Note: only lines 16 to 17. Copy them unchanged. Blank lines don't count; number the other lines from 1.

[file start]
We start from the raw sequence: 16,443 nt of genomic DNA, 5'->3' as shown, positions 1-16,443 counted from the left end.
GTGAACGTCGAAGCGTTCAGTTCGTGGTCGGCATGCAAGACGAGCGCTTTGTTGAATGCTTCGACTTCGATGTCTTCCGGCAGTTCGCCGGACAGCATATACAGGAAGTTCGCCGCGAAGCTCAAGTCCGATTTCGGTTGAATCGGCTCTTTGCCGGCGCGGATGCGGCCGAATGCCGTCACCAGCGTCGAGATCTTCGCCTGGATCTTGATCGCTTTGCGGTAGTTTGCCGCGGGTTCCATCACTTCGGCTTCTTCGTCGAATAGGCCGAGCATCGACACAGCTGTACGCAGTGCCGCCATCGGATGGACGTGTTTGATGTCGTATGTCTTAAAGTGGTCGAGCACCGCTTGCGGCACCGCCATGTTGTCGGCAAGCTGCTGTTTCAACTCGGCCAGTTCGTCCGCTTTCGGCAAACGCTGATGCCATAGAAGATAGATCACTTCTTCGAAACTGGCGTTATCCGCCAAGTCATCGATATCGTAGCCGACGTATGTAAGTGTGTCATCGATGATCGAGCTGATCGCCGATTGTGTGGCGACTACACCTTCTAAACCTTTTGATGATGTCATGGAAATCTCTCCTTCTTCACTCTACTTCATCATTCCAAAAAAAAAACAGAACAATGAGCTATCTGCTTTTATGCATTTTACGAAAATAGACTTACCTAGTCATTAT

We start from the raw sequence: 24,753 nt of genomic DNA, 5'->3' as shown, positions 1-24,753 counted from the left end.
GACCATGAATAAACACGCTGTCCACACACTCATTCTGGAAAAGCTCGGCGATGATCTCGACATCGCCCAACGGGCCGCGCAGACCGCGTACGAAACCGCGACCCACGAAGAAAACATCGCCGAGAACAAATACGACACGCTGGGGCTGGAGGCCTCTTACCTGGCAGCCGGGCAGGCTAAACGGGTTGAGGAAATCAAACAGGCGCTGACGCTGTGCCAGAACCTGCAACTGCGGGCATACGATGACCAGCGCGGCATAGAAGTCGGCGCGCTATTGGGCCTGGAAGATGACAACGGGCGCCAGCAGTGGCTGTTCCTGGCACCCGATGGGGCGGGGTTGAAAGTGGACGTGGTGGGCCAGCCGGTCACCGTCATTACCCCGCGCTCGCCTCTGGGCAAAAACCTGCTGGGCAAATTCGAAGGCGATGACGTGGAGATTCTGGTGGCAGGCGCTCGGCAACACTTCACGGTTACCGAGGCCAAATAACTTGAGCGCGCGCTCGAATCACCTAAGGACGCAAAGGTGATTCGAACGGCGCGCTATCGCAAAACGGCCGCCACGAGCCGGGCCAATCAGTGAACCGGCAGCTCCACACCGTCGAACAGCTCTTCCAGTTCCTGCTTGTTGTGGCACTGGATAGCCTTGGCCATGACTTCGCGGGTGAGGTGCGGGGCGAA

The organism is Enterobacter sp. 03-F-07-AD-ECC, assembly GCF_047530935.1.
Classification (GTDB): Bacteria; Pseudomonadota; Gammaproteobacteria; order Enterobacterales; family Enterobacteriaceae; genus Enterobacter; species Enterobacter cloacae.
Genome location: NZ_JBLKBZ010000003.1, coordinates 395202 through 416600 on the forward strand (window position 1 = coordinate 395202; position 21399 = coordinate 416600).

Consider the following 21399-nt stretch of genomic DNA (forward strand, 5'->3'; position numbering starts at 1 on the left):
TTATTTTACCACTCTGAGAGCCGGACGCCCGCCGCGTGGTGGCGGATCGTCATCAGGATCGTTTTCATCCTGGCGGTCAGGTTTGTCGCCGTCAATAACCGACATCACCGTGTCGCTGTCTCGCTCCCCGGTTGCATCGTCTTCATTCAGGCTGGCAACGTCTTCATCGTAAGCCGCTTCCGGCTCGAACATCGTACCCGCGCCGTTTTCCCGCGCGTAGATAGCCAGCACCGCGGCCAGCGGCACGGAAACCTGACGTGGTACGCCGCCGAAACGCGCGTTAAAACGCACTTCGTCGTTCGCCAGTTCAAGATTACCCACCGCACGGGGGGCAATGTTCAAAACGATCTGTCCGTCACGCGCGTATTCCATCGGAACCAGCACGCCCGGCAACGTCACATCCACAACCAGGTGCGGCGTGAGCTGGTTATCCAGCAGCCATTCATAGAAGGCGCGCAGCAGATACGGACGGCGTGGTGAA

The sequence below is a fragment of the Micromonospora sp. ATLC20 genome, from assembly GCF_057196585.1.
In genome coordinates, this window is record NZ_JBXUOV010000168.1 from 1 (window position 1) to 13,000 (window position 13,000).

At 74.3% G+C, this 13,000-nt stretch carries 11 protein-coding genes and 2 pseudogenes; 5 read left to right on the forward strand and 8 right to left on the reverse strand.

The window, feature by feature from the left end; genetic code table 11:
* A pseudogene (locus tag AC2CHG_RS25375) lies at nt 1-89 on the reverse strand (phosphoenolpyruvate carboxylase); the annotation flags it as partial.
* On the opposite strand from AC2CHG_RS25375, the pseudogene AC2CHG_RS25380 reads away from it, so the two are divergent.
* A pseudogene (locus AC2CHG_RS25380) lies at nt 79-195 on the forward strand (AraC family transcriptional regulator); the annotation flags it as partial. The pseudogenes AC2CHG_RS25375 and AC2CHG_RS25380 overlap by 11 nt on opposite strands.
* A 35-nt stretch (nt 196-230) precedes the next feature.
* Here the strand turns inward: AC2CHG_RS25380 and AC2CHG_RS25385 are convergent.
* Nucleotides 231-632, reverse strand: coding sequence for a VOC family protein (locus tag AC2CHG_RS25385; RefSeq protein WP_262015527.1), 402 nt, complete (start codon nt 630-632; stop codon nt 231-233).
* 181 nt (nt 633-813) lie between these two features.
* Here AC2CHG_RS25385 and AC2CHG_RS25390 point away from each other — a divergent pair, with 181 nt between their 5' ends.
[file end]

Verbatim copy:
* A pseudogene (locus AC2CHG_RS25380) lies at nt 79-195 on the forward strand (AraC family transcriptional regulator); the annotation flags it as partial. The pseudogenes AC2CHG_RS25375 and AC2CHG_RS25380 overlap by 11 nt on opposite strands.
* A 35-nt stretch (nt 196-230) precedes the next feature.